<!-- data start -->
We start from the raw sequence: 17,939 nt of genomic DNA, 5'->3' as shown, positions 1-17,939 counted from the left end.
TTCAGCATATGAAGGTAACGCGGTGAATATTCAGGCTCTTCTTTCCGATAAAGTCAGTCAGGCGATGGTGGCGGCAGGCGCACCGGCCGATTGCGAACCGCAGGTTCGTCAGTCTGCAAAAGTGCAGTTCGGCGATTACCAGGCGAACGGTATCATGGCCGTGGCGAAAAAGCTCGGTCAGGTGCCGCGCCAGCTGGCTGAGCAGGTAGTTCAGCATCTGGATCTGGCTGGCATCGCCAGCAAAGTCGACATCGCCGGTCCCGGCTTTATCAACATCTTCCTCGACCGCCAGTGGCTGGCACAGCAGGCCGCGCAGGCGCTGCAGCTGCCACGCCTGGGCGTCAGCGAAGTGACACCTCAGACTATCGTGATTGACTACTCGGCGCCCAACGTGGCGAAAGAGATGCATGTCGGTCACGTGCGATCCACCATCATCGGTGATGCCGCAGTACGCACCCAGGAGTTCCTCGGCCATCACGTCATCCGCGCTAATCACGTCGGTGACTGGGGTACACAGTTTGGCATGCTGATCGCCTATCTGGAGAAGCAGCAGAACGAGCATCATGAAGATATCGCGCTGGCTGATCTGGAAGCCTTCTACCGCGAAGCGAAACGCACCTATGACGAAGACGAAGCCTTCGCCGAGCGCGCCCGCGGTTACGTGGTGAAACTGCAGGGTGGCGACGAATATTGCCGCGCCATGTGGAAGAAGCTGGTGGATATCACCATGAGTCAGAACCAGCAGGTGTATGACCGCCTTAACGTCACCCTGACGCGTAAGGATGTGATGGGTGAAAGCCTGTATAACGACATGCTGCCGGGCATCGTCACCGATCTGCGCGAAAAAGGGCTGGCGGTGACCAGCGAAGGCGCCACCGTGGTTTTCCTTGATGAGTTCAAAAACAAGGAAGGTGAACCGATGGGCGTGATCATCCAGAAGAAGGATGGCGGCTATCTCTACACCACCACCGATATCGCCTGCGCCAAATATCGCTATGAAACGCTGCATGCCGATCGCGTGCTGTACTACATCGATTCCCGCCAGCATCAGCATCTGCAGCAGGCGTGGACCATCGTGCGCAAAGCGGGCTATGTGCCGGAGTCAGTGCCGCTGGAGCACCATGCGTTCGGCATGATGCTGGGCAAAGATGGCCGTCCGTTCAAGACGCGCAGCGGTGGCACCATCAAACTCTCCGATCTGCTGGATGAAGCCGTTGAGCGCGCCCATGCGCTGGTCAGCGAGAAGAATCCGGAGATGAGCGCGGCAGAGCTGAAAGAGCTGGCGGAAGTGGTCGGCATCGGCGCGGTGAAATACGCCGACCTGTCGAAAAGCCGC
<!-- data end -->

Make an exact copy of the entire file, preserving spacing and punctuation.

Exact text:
We start from the raw sequence: 17,939 nt of genomic DNA, 5'->3' as shown, positions 1-17,939 counted from the left end.
TTCAGCATATGAAGGTAACGCGGTGAATATTCAGGCTCTTCTTTCCGATAAAGTCAGTCAGGCGATGGTGGCGGCAGGCGCACCGGCCGATTGCGAACCGCAGGTTCGTCAGTCTGCAAAAGTGCAGTTCGGCGATTACCAGGCGAACGGTATCATGGCCGTGGCGAAAAAGCTCGGTCAGGTGCCGCGCCAGCTGGCTGAGCAGGTAGTTCAGCATCTGGATCTGGCTGGCATCGCCAGCAAAGTCGACATCGCCGGTCCCGGCTTTATCAACATCTTCCTCGACCGCCAGTGGCTGGCACAGCAGGCCGCGCAGGCGCTGCAGCTGCCACGCCTGGGCGTCAGCGAAGTGACACCTCAGACTATCGTGATTGACTACTCGGCGCCCAACGTGGCGAAAGAGATGCATGTCGGTCACGTGCGATCCACCATCATCGGTGATGCCGCAGTACGCACCCAGGAGTTCCTCGGCCATCACGTCATCCGCGCTAATCACGTCGGTGACTGGGGTACACAGTTTGGCATGCTGATCGCCTATCTGGAGAAGCAGCAGAACGAGCATCATGAAGATATCGCGCTGGCTGATCTGGAAGCCTTCTACCGCGAAGCGAAACGCACCTATGACGAAGACGAAGCCTTCGCCGAGCGCGCCCGCGGTTACGTGGTGAAACTGCAGGGTGGCGACGAATATTGCCGCGCCATGTGGAAGAAGCTGGTGGATATCACCATGAGTCAGAACCAGCAGGTGTATGACCGCCTTAACGTCACCCTGACGCGTAAGGATGTGATGGGTGAAAGCCTGTATAACGACATGCTGCCGGGCATCGTCACCGATCTGCGCGAAAAAGGGCTGGCGGTGACCAGCGAAGGCGCCACCGTGGTTTTCCTTGATGAGTTCAAAAACAAGGAAGGTGAACCGATGGGCGTGATCATCCAGAAGAAGGATGGCGGCTATCTCTACACCACCACCGATATCGCCTGCGCCAAATATCGCTATGAAACGCTGCATGCCGATCGCGTGCTGTACTACATCGATTCCCGCCAGCATCAGCATCTGCAGCAGGCGTGGACCATCGTGCGCAAAGCGGGCTATGTGCCGGAGTCAGTGCCGCTGGAGCACCATGCGTTCGGCATGATGCTGGGCAAAGATGGCCGTCCGTTCAAGACGCGCAGCGGTGGCACCATCAAACTCTCCGATCTGCTGGATGAAGCCGTTGAGCGCGCCCATGCGCTGGTCAGCGAGAAGAATCCGGAGATGAGCGCGGCAGAGCTGAAAGAGCTGGCGGAAGTGGTCGGCATCGGCGCGGTGAAATACGCCGACCTGTCGAAAAGCCGC